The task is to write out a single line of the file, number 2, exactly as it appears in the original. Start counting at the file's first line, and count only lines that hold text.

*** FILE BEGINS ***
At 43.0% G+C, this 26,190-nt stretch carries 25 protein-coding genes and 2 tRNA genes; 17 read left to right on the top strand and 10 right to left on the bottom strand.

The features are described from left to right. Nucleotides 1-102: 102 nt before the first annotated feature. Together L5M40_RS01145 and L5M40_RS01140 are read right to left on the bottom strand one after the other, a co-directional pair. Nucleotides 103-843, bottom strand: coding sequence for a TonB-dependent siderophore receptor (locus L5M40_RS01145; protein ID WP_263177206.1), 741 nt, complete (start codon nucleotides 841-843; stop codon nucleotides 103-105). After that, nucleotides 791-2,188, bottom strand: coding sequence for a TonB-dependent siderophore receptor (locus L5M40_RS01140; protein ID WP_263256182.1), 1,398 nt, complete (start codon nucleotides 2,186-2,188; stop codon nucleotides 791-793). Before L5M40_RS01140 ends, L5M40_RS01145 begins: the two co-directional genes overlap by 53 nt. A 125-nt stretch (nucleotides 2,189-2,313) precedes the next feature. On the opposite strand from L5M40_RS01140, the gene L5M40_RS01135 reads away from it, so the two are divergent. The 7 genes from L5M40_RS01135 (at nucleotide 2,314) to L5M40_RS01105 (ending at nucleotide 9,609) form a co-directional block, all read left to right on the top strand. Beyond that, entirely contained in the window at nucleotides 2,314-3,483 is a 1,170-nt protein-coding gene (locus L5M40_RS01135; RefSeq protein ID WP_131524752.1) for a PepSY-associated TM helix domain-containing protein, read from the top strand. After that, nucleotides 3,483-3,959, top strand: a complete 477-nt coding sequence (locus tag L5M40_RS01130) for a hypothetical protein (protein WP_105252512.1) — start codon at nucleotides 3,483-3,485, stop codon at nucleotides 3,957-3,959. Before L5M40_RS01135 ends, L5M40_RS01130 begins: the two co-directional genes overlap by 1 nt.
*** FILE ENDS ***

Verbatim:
The features are described from left to right. Nucleotides 1-102: 102 nt before the first annotated feature. Together L5M40_RS01145 and L5M40_RS01140 are read right to left on the bottom strand one after the other, a co-directional pair. Nucleotides 103-843, bottom strand: coding sequence for a TonB-dependent siderophore receptor (locus L5M40_RS01145; protein ID WP_263177206.1), 741 nt, complete (start codon nucleotides 841-843; stop codon nucleotides 103-105). After that, nucleotides 791-2,188, bottom strand: coding sequence for a TonB-dependent siderophore receptor (locus L5M40_RS01140; protein ID WP_263256182.1), 1,398 nt, complete (start codon nucleotides 2,186-2,188; stop codon nucleotides 791-793). Before L5M40_RS01140 ends, L5M40_RS01145 begins: the two co-directional genes overlap by 53 nt. A 125-nt stretch (nucleotides 2,189-2,313) precedes the next feature. On the opposite strand from L5M40_RS01140, the gene L5M40_RS01135 reads away from it, so the two are divergent. The 7 genes from L5M40_RS01135 (at nucleotide 2,314) to L5M40_RS01105 (ending at nucleotide 9,609) form a co-directional block, all read left to right on the top strand. Beyond that, entirely contained in the window at nucleotides 2,314-3,483 is a 1,170-nt protein-coding gene (locus L5M40_RS01135; RefSeq protein ID WP_131524752.1) for a PepSY-associated TM helix domain-containing protein, read from the top strand. After that, nucleotides 3,483-3,959, top strand: a complete 477-nt coding sequence (locus tag L5M40_RS01130) for a hypothetical protein (protein WP_105252512.1) — start codon at nucleotides 3,483-3,485, stop codon at nucleotides 3,957-3,959. Before L5M40_RS01135 ends, L5M40_RS01130 begins: the two co-directional genes overlap by 1 nt.